4. The central feature of Mali’s medium- and long-term macroeconomic outlook is the steady decline of annual gold production expected to be compensated only in part by other exports. The baseline scenario assumes a continuation of trend GDP growth as agriculture offsets the steady decline of gold production (Box 1). Inflation is expected to remain moderate as prudent fiscal policies are implemented with no recourse to domestic borrowing. The current account deficit is expected to remain stable, as the decline in gold exports is compensated by an increase of other exports including agricultural products and other minerals, and a deceleration in import growth.

Mali: Macroeconomic Assumptions Underlying the Baseline Scenario, 2012–32

  • Real GDP growth is expected to pick up after a 1.5 percent decline caused by the political and security challenges in 2012, and average 5 percent per year, slightly above the trend observed during the last 10 years (4.8 percent). Near term growth is assumed to be slightly higher than average owing to an expected rebound from the current crisis. Gold output is projected to decline by about 2 percent annually starting in 2014. Higher agricultural production is expected to outweigh this decline over time owing to cotton and other agricultural sector reforms. With a projected rapid population growth, the baseline scenario thus assumes low per capita income growth (and therefore no access to middle income status which would reduce concessional financing).

  • Consumer price inflation is projected to remain below the WAEMU convergence criterion of 3 percent.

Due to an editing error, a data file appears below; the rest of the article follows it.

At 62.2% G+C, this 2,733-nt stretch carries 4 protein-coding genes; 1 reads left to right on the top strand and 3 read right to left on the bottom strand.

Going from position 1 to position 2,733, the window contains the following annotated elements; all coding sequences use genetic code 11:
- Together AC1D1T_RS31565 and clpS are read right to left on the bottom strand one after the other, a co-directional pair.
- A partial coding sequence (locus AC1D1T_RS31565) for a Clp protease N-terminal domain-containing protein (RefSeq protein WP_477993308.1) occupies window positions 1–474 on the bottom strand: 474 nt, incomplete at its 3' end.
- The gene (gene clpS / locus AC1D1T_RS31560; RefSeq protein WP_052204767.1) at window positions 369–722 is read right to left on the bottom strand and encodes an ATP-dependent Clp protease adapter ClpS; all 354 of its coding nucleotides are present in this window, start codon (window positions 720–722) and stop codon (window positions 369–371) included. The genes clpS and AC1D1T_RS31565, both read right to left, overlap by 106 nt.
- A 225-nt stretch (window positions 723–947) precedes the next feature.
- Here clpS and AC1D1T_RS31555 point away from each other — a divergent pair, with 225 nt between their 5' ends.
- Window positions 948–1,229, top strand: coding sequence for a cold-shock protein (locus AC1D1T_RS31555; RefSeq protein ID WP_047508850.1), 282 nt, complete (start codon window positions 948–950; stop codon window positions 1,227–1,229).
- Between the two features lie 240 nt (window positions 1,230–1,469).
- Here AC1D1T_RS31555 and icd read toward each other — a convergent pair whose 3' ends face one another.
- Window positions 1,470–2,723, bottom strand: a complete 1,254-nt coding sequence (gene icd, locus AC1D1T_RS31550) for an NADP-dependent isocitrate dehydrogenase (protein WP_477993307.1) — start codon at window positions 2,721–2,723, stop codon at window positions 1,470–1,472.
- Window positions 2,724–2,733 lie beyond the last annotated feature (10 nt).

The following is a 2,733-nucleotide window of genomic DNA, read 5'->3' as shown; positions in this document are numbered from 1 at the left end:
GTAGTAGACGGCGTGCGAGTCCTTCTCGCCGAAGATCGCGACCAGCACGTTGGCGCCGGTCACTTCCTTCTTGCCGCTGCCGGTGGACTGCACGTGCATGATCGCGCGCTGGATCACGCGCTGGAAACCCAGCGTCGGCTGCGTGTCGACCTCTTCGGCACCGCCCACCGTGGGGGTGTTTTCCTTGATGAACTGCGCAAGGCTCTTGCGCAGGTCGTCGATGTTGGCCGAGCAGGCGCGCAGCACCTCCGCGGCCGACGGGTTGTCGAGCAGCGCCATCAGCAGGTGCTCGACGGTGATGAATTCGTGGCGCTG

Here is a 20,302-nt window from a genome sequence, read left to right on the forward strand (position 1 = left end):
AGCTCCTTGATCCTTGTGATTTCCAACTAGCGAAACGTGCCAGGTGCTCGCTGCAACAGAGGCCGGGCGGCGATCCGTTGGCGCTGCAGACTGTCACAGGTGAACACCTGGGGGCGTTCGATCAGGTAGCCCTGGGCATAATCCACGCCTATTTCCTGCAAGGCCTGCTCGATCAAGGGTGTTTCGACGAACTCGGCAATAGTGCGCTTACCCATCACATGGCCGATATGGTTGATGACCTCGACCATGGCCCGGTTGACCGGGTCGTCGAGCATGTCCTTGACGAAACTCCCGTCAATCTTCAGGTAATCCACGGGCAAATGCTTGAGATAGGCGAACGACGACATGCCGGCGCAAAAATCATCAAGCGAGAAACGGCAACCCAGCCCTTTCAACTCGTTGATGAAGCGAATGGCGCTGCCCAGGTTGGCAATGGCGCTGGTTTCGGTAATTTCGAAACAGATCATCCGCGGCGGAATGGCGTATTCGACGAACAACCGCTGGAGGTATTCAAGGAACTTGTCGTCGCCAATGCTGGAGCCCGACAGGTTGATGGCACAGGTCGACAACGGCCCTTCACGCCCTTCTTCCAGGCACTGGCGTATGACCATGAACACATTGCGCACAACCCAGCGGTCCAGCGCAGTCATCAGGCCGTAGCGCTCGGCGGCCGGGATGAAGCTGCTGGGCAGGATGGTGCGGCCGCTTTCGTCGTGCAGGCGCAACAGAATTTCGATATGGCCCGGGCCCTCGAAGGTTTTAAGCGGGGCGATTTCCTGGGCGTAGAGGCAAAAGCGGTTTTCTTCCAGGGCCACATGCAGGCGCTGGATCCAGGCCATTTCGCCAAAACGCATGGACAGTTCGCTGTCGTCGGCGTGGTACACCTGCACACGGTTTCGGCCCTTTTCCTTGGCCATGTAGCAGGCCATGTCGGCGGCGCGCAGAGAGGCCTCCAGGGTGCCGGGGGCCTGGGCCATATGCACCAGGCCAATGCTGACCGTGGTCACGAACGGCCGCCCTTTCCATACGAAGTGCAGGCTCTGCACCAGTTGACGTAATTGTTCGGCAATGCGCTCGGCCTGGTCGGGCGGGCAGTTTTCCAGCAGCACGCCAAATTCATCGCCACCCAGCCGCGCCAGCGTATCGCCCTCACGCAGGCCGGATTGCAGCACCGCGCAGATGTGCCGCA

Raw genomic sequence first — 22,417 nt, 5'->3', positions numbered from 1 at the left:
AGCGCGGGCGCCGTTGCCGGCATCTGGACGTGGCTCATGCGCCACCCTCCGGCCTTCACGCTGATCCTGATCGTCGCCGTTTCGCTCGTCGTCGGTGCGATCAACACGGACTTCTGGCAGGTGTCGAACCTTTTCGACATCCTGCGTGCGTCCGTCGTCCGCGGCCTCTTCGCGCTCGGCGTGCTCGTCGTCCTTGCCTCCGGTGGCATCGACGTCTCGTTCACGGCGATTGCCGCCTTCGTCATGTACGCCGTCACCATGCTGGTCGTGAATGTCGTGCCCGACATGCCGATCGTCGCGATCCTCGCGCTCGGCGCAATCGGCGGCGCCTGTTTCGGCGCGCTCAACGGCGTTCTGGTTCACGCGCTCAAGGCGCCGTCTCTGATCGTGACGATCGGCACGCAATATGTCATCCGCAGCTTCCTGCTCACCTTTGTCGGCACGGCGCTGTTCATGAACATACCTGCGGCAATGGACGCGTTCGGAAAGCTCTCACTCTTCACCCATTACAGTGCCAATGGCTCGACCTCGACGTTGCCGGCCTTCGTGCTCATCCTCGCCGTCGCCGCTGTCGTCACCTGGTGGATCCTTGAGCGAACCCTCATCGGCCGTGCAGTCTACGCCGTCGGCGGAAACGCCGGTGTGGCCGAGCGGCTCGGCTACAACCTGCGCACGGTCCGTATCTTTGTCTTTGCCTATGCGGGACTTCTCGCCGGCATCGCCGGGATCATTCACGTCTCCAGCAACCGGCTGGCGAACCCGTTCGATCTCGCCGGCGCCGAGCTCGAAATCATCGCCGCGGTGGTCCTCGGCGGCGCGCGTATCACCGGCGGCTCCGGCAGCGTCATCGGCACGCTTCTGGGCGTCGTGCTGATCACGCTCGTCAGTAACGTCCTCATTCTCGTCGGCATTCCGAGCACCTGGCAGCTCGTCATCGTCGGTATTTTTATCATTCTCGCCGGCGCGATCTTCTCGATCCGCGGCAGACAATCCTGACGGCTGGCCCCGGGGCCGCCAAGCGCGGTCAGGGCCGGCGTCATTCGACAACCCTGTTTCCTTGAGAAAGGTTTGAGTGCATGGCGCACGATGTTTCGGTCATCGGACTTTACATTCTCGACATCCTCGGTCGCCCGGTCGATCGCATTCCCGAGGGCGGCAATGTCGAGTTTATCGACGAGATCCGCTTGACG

• Fiscal policy. The basic fiscal balance (revenue plus budgetary grants minus domestically financed expenditure) is expected to be equal to or greater than zero in order to meet the WAEMU convergence criterion. Tax revenue and domestically financed expenditure are expected to increase in sync by about 4 percent of GDP during 2012–32. Therefore, there is no recourse to domestic borrowing to finance the budget, except for rolling over current stock of domestic debt at market rates. In 2012, the overall fiscal deficit (excluding grants) shrinks to 2.9 percent owing to the suspension of donor budget support after the military coup of March 2012; the deficit is financed by donor project support and the use of government deposits in the banking system. With the resumption of budget support, the overall fiscal deficit (excluding grants) is projected to hover around 5.5 percent of GDP from 2014 onward, and to be financed by external loans for 50 percent and grants for the balance.

  • The non-interest current account deficit is projected to stay at around 5.3 percent, slightly above the historic average (4.7 percent of GDP). Gold exports volumes are expected to decline steadily over time, and the share of gold in total exports is projected to fall from 74 percent in 2012 to about 32 percent in 2032. This decline is projected to be compensated by a gradual increase of other exports (including food, cotton, and other minerals such as cement, phosphate, uranium, bauxite, iron ore, copper, nickel, oil), and a deceleration of import growth. Remittances (in percent of GDP) are projected to remain close to historical average.

  • External arrears. Debt service in 2012 was hampered by the political instability, which contributed to the suspension of budget aid and a weak revenue performance, causing the government to only serve part of the external debt and accumulate arrears to the amount of USD 58 million. The government has duly informed the creditors of its inability to serve its external debt in full for the time being and reiterated its willingness to clear all its arrears as soon as possible. The DSA assumes that these arrears will be paid in five annual installments over the 2014–18 period.